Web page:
US & Canada

Senate Republicans unveil healthcare bill

A nurse checks a patient's blood pressure in Los Angeles, California. Image copyright Getty Images

Senate Republicans have unveiled a plan to overhaul the US healthcare system, including drastic cuts to a government medical programme for the poor.

The 142-page "discussion draft" repeals most of President Barack Obama's signature health law.

The Senate plan drops a requirement for individuals to have health insurance and eliminates taxes on the wealthy.

Republicans, who released the bill after weeks of behind-closed-door talks, need 50 votes to pass it.

That means they can only afford to have two Republican rebels voting against it when it comes to the floor next week. No Democrats are expected to back it.

If it passes the Senate, it has to be approved by the House and by President Donald Trump before becoming law.

Repealing the Affordable Care Act, also known as Obamacare, was a central promise of Republicans throughout his presidency.

Senators wrote their healthcare bill after their colleagues in the House of Representatives passed one six weeks ago.

The legislation affects tens of millions of Americans and a sixth of the US economy.

What's in the Senate bill?

Senate Majority Mitch McConnell, who crafted most of the plan, presented the Better Care Reconciliation Act Of 2017 to the upper chamber on Thursday.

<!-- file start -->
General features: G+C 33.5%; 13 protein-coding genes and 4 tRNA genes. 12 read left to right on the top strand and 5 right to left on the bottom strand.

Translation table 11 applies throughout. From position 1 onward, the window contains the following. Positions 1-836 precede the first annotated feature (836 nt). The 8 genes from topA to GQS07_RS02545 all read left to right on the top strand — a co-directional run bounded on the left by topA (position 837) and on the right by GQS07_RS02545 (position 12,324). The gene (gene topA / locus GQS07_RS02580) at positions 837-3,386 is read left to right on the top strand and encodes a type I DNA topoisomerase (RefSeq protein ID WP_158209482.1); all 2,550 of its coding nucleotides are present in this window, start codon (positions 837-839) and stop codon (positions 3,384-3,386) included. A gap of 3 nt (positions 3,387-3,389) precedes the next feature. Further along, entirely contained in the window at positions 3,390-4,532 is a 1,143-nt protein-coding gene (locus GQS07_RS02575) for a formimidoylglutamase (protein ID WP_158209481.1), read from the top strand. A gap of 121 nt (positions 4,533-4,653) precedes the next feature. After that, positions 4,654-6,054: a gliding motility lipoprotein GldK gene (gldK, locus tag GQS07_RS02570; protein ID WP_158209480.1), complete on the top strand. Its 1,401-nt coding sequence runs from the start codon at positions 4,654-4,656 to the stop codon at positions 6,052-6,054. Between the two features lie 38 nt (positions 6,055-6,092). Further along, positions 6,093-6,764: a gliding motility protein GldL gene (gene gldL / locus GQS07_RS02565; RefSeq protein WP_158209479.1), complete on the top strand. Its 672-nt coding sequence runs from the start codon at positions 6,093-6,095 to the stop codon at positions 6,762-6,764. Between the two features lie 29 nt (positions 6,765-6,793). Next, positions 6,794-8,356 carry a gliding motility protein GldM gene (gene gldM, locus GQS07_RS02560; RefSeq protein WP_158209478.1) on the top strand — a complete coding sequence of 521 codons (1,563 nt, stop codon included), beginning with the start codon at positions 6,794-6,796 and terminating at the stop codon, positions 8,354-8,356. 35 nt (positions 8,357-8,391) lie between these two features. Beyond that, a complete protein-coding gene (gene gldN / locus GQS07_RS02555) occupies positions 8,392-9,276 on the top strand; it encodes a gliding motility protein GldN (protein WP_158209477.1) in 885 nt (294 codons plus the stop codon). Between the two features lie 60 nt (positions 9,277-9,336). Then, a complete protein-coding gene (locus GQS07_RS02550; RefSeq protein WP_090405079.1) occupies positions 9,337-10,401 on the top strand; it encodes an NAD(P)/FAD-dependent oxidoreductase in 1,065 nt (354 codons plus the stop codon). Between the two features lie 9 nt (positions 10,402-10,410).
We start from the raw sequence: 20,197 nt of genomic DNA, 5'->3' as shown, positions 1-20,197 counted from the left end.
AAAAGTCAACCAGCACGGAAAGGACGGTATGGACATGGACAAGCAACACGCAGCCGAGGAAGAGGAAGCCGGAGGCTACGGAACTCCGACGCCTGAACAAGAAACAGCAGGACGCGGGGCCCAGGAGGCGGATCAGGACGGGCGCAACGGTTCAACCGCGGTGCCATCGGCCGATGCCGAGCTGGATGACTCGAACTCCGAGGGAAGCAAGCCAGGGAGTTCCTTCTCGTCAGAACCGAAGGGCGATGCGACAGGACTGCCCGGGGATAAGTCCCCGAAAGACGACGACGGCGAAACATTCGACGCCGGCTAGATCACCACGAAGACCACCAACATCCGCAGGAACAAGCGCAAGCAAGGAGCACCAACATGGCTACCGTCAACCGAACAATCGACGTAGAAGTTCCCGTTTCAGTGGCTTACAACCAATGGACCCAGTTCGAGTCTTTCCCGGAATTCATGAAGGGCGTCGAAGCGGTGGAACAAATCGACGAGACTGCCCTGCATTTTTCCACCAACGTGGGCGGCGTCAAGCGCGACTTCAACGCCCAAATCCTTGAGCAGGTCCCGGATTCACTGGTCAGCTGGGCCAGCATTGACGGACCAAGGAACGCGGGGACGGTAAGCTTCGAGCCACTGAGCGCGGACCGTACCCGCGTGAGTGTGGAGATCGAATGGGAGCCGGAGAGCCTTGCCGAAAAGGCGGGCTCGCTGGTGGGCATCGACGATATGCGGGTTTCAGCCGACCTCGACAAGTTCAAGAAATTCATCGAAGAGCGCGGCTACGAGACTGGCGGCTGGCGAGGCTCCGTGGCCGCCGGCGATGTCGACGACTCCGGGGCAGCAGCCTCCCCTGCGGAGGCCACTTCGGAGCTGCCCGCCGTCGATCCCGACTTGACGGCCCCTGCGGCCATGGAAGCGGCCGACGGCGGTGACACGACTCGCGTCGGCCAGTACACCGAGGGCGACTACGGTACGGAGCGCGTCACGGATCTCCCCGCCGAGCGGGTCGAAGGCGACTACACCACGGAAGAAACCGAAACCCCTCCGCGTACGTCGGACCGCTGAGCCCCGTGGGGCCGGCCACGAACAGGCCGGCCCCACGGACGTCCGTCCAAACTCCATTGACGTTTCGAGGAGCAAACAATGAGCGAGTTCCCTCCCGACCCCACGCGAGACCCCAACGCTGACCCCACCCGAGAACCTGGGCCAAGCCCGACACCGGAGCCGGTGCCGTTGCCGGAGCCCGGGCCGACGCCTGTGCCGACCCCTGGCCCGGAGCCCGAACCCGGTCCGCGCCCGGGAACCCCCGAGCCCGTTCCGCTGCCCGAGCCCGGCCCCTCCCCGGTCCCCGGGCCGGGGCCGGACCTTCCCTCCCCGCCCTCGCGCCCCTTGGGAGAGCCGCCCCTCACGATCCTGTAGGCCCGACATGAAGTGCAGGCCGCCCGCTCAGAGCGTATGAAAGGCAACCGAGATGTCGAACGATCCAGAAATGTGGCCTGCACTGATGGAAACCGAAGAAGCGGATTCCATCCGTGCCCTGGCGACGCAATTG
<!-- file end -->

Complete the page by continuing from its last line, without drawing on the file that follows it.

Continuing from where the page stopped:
"Republicans believe we have a responsibility to act - and we are," Mr McConnell said in a speech on the Senate floor.

The bill mostly aligns with a measure passed by the House last month, but ties federal subsidies for individuals based on their income rather than age - as the Affordable Care Act currently does.

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Media captionTrump's battles with Obamacare - in his own words

It would make it more difficult for recipients to qualify for those subsidies, however, by implementing more restrictions on income requirements.

Critics of the House bill, which tied the subsidies to age, say it unfairly penalised older Americans.

The Senate plan phases out the expansion of Medicaid, a government health programme for the low-income Americans, more gradually than the House bill.

But it would impose deeper long-term cuts to the programme.

The bill also gives states more latitude in requiring insurers to provide essential health benefits guaranteed under Obamacare, including emergency and maternity care and mental health services.

Details of the draft also include:

  • Repealing taxes on the wealthy and insurance companies
  • Continuing payments to health insurance companies to reimburse them for subsidies used to help pay for out-of-pocket costs for low-income Americans for at least two years
  • Stripping funding for US women's health group Planned Parenthood for a year

Obamacare v Republican plan compared

Is Obamacare more popular than ever?

Republican rebellion

A couple of hours after the bill was published, four Republican senators said they could not back it.

Ted Cruz, Ron Johnson, Mike Lee and Rand Paul issued a statement saying it did not go far enough to repeal Obamacare.